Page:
In formulating the entity's anti-fraud policy, the GC can provide input as to how a policy can be effective from the entity's perspective and still comply with various laws and regulations, including privacy, human rights and required disclosures. Ideally, policy should be developed as the result of discussions among and between the audit committee, board of directors and individuals with operational responsibility for discrete operating units or processes (e.g., purchasing, payroll, human resources, etc.). As policy is developed, it must be "rolled out" to the entire organization in a manner that communicates management's commitment to preventing and detecting fraud and other criminal behavior. To this end, a message from the GC (or a personal appearance at an anti-fraud training meeting) is a powerful reinforcement to an entity's employees, driving home the notion that the policy is being taken seriously at the highest levels of the organization. Furthermore, a program of incentives should be considered for compliance with the policy, and there should be disciplinary measures meted out for violations.

Once an anti-fraud policy is implemented, the next logical challenge is enforcement of the policy in the case of detected instances of fraud. This is a complex area, frequently requiring that the GC authorize the initiation of an internal investigation to determine the facts and then decide an appropriate course of action (criminal or civil prosecution, termination, restitution, filing an insurance claim, etc.). Oftentimes, the GC may be ill equipped to manage such a process due to time, budgetary or other resource constraints. At the very least, the GC should consider retaining outside counsel and/or other specialists (fraud examiners, forensic accountants and investigators) to assist in conducting a thorough and independent investigation of the matter.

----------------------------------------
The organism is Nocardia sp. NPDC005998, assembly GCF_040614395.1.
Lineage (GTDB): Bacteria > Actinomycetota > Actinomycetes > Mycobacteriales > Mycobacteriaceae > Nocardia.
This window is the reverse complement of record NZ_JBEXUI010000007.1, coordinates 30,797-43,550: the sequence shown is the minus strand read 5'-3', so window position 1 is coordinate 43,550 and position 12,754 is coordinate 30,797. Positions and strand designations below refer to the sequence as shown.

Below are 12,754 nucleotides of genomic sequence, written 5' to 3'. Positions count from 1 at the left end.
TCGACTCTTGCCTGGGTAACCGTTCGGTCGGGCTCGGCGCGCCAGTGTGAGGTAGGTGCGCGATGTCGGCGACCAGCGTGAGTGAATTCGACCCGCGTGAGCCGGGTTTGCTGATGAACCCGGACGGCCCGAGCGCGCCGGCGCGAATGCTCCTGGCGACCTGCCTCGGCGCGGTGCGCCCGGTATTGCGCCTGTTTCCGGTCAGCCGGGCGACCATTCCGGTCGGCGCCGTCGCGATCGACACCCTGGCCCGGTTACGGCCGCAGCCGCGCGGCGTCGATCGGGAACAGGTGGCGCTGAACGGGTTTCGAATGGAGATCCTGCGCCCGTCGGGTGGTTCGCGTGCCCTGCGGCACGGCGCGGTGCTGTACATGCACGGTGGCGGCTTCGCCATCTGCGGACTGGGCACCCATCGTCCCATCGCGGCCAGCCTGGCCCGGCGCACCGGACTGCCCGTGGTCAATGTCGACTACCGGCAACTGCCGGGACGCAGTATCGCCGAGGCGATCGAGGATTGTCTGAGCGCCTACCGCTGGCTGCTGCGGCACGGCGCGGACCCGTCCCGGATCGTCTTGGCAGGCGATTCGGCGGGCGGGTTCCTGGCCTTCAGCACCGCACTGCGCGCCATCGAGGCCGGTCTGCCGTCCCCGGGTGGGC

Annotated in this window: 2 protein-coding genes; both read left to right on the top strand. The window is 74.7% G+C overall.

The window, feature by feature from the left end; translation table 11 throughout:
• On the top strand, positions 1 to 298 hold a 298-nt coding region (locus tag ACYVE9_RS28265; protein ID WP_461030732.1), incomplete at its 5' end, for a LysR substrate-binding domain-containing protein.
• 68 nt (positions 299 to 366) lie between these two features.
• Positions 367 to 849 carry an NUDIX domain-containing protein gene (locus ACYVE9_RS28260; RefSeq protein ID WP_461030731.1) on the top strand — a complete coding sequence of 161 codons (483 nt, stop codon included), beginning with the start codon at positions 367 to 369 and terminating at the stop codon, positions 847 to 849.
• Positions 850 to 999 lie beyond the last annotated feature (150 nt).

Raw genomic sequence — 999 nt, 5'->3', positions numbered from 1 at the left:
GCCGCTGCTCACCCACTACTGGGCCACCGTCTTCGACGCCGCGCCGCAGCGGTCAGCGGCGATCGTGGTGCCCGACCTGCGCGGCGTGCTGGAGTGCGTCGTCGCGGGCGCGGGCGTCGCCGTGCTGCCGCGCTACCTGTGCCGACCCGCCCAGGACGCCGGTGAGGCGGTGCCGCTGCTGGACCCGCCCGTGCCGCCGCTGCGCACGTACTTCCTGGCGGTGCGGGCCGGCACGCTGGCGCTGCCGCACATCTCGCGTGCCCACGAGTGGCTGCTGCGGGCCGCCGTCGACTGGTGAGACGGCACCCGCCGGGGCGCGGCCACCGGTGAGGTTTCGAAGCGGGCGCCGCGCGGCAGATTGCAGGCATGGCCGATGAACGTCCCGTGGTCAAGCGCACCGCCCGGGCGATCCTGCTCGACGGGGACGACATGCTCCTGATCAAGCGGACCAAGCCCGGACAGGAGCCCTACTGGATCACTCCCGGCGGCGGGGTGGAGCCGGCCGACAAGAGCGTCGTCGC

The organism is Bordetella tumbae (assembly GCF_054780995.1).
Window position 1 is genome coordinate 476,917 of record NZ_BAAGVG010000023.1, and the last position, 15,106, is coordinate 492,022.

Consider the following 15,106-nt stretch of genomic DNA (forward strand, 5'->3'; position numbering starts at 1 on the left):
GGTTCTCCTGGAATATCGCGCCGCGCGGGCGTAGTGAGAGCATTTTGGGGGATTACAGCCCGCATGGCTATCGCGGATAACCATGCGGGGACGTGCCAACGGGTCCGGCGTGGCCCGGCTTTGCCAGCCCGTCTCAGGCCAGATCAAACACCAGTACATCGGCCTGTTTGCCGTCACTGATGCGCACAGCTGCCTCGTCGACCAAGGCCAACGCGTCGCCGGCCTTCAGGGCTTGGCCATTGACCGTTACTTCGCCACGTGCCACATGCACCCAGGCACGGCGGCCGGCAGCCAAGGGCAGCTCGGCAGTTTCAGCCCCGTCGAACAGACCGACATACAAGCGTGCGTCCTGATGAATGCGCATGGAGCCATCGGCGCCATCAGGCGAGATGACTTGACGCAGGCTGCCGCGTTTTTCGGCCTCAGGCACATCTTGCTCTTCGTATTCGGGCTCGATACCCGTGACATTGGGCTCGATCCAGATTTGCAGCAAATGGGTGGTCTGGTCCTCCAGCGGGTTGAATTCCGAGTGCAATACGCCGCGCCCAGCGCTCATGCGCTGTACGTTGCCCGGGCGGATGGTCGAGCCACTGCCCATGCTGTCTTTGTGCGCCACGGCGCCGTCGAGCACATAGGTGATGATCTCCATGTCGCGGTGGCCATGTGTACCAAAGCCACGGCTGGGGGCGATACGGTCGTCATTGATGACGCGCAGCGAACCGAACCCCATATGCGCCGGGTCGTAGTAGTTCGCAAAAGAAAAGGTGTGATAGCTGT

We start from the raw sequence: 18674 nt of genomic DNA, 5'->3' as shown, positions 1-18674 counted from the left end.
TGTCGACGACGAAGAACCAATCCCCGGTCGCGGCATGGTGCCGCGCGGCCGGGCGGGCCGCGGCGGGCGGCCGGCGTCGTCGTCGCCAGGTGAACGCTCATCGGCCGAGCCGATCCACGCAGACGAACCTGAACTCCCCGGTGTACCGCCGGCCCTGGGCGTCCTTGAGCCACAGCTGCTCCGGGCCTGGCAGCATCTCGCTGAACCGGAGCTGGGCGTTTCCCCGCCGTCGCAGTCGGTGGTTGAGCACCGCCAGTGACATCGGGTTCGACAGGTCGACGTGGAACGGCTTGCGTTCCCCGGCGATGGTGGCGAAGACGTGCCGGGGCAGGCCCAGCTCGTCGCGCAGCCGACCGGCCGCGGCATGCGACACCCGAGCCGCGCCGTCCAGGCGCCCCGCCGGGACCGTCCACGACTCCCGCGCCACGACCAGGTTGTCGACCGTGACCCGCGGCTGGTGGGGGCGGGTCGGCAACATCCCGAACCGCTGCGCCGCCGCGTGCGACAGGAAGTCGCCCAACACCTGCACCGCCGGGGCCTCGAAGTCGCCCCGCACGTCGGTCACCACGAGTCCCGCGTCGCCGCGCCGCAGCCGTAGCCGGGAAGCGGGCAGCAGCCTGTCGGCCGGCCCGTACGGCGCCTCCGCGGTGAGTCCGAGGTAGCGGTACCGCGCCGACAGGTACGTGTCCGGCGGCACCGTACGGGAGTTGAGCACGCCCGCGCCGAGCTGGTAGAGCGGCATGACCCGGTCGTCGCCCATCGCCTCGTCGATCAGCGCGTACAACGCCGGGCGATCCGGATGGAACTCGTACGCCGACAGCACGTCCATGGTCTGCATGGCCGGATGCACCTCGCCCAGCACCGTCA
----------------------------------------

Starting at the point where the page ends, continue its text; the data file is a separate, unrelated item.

These outside professionals are best suited to assist the entity in fact-finding, analyses and technical activities (e.g., copying computer hard drives, performing massive e-mail searches, reviewing books and records, etc.) that will enable the GC (and outside counsel) to investigate a suspected fraud thoroughly and bring it to a conclusion.

As an entity matures, so must its anti-fraud policy. Over time, employees may develop their own procedures for doing things, some of which may defeat the intent of anti-fraud controls. A dynamic policy is therefore one which can be altered in response to changes in the entity's circumstances and still remain effective. Periodically, the entity's management should assess the risk of fraud or criminal activity occurring and whether the existing anti-fraud policy is sufficiently effective to mitigate that risk. Where it is determined to be necessary, existing policies and procedures should be enhanced to address areas of increased risk. As noted above, the GC should review new or proposed policies for compliance with applicable laws.

In conclusion, the role of the GC in developing an anti-fraud policy as part of an entity's system of internal controls is both diverse and dynamic. The various professional pronouncements and regulatory and legal requirements to which organizations are now subject require input from a variety of sources, both internal and external. Developing policies, communications and training, and monitoring hotlines as well as conducting investigations may become more a part of a GC's role. As GCs find themselves increasingly involved in these areas, it is important to remember that very few organizations address all of them independently and without outside assistance.

Kenneth Yormark is a Managing Director in charge of the Sarbanes-Oxley anti-fraud initiative and David Zweighaft is a Senior Manager with Protiviti Inc., a leading provider of litigation support and forensic investigative services, internal audit, and business and technology risk consulting services. Parts of this article are adapted from material contained in the third edition of Protiviti's Guide to the Sarbanes-Oxley Act: Internal Control Reporting Requirements. For more information or to download a free copy of this guide, please visit